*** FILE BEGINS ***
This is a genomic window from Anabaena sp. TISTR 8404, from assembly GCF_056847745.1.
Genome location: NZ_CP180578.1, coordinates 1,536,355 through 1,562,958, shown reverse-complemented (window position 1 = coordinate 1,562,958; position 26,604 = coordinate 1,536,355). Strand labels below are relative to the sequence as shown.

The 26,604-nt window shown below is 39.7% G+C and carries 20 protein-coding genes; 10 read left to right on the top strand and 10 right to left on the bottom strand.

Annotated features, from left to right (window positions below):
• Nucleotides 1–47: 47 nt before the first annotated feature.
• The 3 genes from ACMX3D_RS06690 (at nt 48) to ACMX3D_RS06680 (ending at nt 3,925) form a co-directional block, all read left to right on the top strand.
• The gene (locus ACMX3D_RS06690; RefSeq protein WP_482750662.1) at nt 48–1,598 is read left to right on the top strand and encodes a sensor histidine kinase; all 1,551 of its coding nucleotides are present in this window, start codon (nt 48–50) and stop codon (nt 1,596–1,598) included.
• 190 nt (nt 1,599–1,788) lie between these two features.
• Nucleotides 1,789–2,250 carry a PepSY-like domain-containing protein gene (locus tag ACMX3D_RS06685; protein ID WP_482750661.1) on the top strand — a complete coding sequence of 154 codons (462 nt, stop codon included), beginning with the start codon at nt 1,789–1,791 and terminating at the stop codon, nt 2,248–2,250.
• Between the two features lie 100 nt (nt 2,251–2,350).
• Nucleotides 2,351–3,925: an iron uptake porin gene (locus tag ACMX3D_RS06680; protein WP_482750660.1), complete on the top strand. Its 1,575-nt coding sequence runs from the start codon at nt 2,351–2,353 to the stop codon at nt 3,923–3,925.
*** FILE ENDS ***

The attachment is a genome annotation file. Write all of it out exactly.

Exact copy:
This is a genomic window from Anabaena sp. TISTR 8404, from assembly GCF_056847745.1.
Genome location: NZ_CP180578.1, coordinates 1,536,355 through 1,562,958, shown reverse-complemented (window position 1 = coordinate 1,562,958; position 26,604 = coordinate 1,536,355). Strand labels below are relative to the sequence as shown.

The 26,604-nt window shown below is 39.7% G+C and carries 20 protein-coding genes; 10 read left to right on the top strand and 10 right to left on the bottom strand.

Annotated features, from left to right (window positions below):
• Nucleotides 1–47: 47 nt before the first annotated feature.
• The 3 genes from ACMX3D_RS06690 (at nt 48) to ACMX3D_RS06680 (ending at nt 3,925) form a co-directional block, all read left to right on the top strand.
• The gene (locus ACMX3D_RS06690; RefSeq protein WP_482750662.1) at nt 48–1,598 is read left to right on the top strand and encodes a sensor histidine kinase; all 1,551 of its coding nucleotides are present in this window, start codon (nt 48–50) and stop codon (nt 1,596–1,598) included.
• 190 nt (nt 1,599–1,788) lie between these two features.
• Nucleotides 1,789–2,250 carry a PepSY-like domain-containing protein gene (locus tag ACMX3D_RS06685; protein ID WP_482750661.1) on the top strand — a complete coding sequence of 154 codons (462 nt, stop codon included), beginning with the start codon at nt 1,789–1,791 and terminating at the stop codon, nt 2,248–2,250.
• Between the two features lie 100 nt (nt 2,251–2,350).
• Nucleotides 2,351–3,925: an iron uptake porin gene (locus tag ACMX3D_RS06680; protein WP_482750660.1), complete on the top strand. Its 1,575-nt coding sequence runs from the start codon at nt 2,351–2,353 to the stop codon at nt 3,923–3,925.